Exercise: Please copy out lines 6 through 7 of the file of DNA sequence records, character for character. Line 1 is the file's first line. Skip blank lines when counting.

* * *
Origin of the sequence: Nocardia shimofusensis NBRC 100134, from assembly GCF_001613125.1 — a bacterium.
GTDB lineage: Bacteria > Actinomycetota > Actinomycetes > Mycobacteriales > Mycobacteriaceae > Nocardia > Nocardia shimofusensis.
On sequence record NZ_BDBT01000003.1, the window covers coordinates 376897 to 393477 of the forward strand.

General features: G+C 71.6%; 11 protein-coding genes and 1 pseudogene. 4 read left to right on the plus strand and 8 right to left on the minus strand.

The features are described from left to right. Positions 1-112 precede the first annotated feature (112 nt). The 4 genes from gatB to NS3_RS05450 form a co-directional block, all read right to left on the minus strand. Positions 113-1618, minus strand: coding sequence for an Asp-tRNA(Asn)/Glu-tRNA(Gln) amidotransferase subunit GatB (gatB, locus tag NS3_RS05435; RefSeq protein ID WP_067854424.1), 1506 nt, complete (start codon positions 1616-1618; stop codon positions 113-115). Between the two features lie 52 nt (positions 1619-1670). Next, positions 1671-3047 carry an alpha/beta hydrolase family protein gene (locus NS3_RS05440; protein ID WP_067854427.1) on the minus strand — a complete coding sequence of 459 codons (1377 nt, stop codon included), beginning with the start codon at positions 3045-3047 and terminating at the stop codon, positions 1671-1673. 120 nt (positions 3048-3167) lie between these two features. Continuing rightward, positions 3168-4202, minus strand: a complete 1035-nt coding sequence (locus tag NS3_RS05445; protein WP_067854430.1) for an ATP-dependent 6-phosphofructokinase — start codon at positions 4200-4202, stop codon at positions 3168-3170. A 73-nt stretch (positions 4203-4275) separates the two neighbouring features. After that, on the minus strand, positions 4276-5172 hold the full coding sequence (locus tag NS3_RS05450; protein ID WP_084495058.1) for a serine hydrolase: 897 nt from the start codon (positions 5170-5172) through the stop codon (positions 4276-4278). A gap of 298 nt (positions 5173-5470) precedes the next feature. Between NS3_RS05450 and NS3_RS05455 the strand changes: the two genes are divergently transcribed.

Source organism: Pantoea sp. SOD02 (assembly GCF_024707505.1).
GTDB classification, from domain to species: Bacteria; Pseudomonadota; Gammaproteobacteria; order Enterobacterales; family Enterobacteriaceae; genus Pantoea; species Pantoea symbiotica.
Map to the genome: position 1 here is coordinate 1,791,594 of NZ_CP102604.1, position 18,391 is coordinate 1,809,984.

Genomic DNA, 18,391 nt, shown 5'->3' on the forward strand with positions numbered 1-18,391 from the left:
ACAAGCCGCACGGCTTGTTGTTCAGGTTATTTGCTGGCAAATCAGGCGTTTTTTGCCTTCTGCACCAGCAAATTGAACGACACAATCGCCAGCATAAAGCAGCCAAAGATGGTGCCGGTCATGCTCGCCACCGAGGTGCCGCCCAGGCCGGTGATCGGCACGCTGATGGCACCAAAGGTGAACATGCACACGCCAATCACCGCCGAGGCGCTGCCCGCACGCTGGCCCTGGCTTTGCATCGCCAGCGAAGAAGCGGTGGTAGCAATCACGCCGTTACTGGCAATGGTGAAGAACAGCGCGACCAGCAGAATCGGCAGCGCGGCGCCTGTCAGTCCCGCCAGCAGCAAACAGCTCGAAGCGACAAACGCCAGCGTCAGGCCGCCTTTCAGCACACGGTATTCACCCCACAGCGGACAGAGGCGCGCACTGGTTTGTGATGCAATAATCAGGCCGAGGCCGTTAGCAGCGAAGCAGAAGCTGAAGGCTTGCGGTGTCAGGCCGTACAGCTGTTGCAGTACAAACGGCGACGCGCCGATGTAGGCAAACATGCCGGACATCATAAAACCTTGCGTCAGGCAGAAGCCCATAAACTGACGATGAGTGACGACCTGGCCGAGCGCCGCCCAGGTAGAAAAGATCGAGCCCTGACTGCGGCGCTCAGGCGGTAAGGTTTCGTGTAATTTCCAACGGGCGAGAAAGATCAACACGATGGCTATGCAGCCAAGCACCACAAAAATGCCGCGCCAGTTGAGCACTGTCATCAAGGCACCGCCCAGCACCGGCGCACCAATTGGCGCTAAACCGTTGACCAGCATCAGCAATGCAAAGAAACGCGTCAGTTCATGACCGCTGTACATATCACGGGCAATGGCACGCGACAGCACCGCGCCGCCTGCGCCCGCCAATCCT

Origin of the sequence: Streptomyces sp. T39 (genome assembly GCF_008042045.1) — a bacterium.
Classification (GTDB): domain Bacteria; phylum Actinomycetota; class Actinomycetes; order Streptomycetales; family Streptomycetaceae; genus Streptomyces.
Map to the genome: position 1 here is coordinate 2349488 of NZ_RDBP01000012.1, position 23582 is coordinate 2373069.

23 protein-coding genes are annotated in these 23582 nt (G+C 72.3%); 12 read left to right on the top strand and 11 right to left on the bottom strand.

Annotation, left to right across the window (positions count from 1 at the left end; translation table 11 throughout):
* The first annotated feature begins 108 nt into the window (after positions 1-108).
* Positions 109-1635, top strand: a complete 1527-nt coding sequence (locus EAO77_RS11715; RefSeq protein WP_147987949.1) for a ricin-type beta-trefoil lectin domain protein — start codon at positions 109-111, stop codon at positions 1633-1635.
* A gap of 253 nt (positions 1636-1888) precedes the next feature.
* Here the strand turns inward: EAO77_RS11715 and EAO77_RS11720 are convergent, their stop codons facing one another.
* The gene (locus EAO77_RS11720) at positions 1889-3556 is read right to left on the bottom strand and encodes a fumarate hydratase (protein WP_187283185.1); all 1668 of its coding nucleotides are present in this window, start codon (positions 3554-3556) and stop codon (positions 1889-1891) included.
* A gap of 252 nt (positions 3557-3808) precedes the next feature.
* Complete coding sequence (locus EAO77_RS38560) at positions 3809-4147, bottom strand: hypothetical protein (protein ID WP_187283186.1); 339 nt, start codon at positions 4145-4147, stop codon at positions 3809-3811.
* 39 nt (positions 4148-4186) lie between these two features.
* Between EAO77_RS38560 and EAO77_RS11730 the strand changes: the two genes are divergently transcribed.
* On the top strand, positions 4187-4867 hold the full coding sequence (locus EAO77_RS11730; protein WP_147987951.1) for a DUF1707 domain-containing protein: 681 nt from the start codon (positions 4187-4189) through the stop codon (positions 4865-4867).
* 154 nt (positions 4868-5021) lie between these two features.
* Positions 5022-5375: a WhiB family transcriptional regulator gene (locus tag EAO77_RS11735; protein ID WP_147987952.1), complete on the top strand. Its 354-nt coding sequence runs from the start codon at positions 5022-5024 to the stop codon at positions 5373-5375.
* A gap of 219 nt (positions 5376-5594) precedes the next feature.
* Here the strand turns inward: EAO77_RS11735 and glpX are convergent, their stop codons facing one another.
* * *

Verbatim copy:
Source organism: Pantoea sp. SOD02 (assembly GCF_024707505.1).
GTDB classification, from domain to species: Bacteria; Pseudomonadota; Gammaproteobacteria; order Enterobacterales; family Enterobacteriaceae; genus Pantoea; species Pantoea symbiotica.